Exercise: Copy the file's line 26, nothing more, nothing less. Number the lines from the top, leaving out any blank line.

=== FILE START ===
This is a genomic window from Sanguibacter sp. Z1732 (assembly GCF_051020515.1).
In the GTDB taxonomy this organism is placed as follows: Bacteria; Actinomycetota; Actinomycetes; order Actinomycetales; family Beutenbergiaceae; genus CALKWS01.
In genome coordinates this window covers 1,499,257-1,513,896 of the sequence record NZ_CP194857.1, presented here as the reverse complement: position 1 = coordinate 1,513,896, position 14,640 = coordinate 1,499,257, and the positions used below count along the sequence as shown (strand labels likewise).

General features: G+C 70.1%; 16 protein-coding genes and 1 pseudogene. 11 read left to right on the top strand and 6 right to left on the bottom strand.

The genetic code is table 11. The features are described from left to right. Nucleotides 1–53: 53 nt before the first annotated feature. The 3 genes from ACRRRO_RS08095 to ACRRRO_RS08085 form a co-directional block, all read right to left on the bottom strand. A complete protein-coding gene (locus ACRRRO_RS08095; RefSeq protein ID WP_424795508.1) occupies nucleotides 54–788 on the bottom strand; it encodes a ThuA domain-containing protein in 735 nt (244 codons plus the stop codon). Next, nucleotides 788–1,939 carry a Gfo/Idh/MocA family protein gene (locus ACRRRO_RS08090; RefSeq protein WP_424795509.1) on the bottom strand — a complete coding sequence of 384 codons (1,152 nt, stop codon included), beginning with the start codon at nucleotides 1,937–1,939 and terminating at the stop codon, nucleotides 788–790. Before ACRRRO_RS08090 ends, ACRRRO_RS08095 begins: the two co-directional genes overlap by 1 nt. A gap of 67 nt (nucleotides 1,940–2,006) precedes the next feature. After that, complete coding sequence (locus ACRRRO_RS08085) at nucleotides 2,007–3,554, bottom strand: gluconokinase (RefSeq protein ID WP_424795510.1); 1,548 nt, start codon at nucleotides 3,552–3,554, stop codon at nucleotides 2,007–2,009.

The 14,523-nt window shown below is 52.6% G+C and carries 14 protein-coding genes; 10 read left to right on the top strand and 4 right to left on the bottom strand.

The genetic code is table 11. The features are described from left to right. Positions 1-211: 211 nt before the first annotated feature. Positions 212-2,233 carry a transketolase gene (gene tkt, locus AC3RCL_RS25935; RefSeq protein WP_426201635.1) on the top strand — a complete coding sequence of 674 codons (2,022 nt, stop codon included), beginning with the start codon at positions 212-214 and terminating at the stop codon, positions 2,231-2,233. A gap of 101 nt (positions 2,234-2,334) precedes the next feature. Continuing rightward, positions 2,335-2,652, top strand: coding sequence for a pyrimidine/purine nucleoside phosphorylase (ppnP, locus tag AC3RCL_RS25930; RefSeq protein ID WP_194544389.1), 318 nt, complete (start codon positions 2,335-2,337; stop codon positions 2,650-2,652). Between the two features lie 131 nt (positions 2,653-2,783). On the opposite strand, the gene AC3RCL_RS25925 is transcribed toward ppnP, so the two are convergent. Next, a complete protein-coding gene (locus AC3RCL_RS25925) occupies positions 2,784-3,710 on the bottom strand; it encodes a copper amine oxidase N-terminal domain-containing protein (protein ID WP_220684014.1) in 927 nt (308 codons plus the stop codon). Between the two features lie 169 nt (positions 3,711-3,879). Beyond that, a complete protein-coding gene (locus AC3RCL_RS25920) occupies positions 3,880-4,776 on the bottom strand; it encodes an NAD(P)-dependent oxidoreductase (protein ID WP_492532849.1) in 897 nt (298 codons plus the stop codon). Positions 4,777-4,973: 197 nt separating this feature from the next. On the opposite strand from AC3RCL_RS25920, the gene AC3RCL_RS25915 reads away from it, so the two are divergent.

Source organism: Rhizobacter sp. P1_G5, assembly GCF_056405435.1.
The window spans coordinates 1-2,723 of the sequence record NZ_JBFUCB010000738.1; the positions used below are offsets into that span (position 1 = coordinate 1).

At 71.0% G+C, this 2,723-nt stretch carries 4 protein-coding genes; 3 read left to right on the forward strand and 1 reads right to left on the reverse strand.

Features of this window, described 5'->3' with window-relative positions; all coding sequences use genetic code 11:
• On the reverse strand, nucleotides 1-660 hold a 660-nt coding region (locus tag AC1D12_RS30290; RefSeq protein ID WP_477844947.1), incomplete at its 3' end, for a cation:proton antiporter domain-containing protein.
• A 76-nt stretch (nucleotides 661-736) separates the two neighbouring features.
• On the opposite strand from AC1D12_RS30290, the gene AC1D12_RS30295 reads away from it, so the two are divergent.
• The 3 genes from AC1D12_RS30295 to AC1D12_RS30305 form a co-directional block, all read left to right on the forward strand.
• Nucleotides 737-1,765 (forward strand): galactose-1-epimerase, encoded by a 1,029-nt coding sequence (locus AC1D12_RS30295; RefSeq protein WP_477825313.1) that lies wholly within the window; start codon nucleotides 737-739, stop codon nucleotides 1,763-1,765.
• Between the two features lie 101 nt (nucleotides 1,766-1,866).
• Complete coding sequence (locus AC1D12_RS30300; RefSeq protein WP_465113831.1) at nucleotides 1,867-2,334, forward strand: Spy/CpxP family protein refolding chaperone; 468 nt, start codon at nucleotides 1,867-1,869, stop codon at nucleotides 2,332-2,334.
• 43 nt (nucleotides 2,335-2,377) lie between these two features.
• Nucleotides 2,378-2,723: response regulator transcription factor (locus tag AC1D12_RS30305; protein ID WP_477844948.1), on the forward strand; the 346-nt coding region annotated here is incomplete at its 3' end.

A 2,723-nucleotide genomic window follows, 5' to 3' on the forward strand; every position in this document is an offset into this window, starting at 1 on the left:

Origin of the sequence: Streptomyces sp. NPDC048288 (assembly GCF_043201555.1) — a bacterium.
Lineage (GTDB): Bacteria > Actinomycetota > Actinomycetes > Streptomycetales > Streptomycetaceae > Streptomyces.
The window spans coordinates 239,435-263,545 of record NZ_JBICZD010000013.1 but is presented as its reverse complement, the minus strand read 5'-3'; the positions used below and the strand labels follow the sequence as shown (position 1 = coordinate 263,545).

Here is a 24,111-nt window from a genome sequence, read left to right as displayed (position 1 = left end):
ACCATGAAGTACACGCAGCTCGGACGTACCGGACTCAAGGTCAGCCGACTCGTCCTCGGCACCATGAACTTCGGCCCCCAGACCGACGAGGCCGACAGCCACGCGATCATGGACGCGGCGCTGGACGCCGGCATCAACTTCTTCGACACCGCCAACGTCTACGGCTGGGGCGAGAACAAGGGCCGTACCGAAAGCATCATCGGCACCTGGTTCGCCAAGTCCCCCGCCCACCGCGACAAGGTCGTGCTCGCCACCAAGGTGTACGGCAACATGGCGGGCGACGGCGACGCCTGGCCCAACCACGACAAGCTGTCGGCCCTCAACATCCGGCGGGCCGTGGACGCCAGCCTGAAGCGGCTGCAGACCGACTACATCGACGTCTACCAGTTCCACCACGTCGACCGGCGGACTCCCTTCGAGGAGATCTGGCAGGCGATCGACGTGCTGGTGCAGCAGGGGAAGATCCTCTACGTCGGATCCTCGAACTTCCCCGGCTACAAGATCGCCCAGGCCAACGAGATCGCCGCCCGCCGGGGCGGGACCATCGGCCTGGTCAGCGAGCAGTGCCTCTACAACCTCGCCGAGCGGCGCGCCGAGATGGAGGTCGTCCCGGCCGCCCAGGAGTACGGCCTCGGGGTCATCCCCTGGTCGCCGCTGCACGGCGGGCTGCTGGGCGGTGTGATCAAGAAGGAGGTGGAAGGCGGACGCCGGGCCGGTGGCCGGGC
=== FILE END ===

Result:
ACCATGAAGTACACGCAGCTCGGACGTACCGGACTCAAGGTCAGCCGACTCGTCCTCGGCACCATGAACTTCGGCCCCCAGACCGACGAGGCCGACAGCCACGCGATCATGGACGCGGCGCTGGACGCCGGCATCAACTTCTTCGACACCGCCAACGTCTACGGCTGGGGCGAGAACAAGGGCCGTACCGAAAGCATCATCGGCACCTGGTTCGCCAAGTCCCCCGCCCACCGCGACAAGGTCGTGCTCGCCACCAAGGTGTACGGCAACATGGCGGGCGACGGCGACGCCTGGCCCAACCACGACAAGCTGTCGGCCCTCAACATCCGGCGGGCCGTGGACGCCAGCCTGAAGCGGCTGCAGACCGACTACATCGACGTCTACCAGTTCCACCACGTCGACCGGCGGACTCCCTTCGAGGAGATCTGGCAGGCGATCGACGTGCTGGTGCAGCAGGGGAAGATCCTCTACGTCGGATCCTCGAACTTCCCCGGCTACAAGATCGCCCAGGCCAACGAGATCGCCGCCCGCCGGGGCGGGACCATCGGCCTGGTCAGCGAGCAGTGCCTCTACAACCTCGCCGAGCGGCGCGCCGAGATGGAGGTCGTCCCGGCCGCCCAGGAGTACGGCCTCGGGGTCATCCCCTGGTCGCCGCTGCACGGCGGGCTGCTGGGCGGTGTGATCAAGAAGGAGGTGGAAGGCGGACGCCGGGCCGGTGGCCGGGC